– During the initial states of a design process, the scale of a drawing should be appropriate to the purpose of the intention of communication. I normally use 1:200 in metric scale or 1/16”=1’-0” in architect’s scale if the building is not too large to initiate my design idea. Other times, I use 1:500 if a building is larger than usual. These scales allow me to explore various design solutions without becoming distracted by all of the details in the initial stages of my design process.
– When the design ideas are clear, the scale of drawings should gradually increase allowing us to incorporate more information into our design.
I like to organize scales in architectural drawings into two types:
-1/8”=1’-0” close to 1:100 in metric scale works well in initial thought processes and works well for small scale buildings.
-1/16”=1’-0” close to 1:200 is good for the initial design process such as functional configuration or spatial articulation in section drawings.
-1/48”=1’-0” close to 1:500 works well for site plans or the placement of buildings on the site relative to its context. This scale can also be used for form-finding or even to explore three dimensional studies through physical models.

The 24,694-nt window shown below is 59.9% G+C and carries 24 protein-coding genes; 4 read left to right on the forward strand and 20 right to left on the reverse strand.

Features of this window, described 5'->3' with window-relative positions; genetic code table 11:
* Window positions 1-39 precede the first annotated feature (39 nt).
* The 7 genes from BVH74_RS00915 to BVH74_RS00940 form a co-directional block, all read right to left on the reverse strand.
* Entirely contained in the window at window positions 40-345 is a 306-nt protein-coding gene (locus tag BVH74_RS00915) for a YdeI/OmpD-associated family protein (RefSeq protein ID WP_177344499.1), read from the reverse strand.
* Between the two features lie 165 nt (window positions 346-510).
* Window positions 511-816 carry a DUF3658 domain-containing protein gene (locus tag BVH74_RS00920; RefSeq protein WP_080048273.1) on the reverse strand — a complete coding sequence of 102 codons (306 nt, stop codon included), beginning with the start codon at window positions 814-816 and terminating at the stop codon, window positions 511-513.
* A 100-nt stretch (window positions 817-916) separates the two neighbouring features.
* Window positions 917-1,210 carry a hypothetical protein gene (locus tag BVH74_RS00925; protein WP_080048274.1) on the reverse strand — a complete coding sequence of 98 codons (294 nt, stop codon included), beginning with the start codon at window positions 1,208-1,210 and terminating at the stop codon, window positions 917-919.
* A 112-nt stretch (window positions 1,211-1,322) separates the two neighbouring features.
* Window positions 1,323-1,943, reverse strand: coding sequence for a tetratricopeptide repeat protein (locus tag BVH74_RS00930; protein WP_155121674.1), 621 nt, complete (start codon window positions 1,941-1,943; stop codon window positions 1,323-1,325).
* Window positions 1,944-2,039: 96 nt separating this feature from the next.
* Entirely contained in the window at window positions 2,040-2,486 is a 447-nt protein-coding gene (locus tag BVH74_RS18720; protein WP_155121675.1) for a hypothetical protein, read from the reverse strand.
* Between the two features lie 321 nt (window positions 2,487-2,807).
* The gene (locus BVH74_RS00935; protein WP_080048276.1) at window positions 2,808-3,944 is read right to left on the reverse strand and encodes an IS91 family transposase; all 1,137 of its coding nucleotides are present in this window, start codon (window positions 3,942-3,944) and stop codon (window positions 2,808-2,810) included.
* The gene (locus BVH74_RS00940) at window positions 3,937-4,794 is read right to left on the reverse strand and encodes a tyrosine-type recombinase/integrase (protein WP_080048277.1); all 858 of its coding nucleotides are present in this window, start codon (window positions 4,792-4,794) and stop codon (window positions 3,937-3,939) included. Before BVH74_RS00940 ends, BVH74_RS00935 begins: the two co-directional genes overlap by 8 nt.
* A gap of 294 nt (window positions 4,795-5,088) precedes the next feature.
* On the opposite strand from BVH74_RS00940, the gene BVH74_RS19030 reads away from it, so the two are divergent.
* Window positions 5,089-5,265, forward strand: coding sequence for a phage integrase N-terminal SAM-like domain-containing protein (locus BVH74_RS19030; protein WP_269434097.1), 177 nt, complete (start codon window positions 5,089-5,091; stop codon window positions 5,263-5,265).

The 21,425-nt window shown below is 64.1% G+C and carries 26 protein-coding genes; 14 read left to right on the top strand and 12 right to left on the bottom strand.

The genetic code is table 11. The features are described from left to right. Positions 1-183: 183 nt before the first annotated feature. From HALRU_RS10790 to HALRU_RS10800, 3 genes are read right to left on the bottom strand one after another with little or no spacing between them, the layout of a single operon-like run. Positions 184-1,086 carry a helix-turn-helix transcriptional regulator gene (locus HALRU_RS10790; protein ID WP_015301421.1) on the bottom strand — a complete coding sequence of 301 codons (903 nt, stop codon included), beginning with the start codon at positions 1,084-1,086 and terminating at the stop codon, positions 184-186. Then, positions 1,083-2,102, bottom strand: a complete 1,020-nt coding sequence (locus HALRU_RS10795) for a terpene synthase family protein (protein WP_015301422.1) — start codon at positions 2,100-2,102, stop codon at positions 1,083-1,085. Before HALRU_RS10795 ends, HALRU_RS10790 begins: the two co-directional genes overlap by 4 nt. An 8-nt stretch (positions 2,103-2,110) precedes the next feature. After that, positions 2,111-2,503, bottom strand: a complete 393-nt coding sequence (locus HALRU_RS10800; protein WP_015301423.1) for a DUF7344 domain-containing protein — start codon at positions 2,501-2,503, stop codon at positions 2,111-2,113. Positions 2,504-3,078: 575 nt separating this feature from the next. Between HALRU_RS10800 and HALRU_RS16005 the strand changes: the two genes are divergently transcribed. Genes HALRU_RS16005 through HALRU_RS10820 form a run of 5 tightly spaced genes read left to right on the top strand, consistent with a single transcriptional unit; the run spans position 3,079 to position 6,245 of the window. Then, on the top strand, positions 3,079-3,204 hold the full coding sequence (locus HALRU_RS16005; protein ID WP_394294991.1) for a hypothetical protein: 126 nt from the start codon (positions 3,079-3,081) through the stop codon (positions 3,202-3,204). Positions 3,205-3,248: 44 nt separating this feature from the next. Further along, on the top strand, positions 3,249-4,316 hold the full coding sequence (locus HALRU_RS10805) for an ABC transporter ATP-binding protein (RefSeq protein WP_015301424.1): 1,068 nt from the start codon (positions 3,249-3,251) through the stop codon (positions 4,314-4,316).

– 1/165”-1’-0” close to 1:2000 is a scale for figure ground drawings. Most likely, this scale will be used to compare the relationship of a designed building to urban morphology.
– 1/4”=1’-0” close to 1:50 in metric
– 1/2”=1’-0” close to 1:20
– 1 1/2”=1’-0” close to 1:10
– 3”= 1’-0” close to 1:5
– 1”= 1”-0” is 1:1
Content edited by Robert Konzelmann
An orthographic projection for architectural design and communication
A section drawing is an orthographic projection. It is similar to a floor plan drawing, but it changes the cut plane from horizontal to vertical direction that is perpendicular to the horizontal line. A building section drawing helps to reveal internal spaces of the building.
A building section is one of the most helpful tools for architectural design discovery and examination. It allows a viewer to understand vertical spatial connection. At the initial stage of design, I often utilize section drawing as a medium to explore spatial possibilities of my architectural design. A building section depicts a connection between each element of architecture such as floors, walls, roofs, vertical openings. In addition, it offers insight into the quality, light, flow, and movement of spaces as well as the proportion of rooms and spaces in terms of width and height. Drawing a building section does not have to be a formal approach.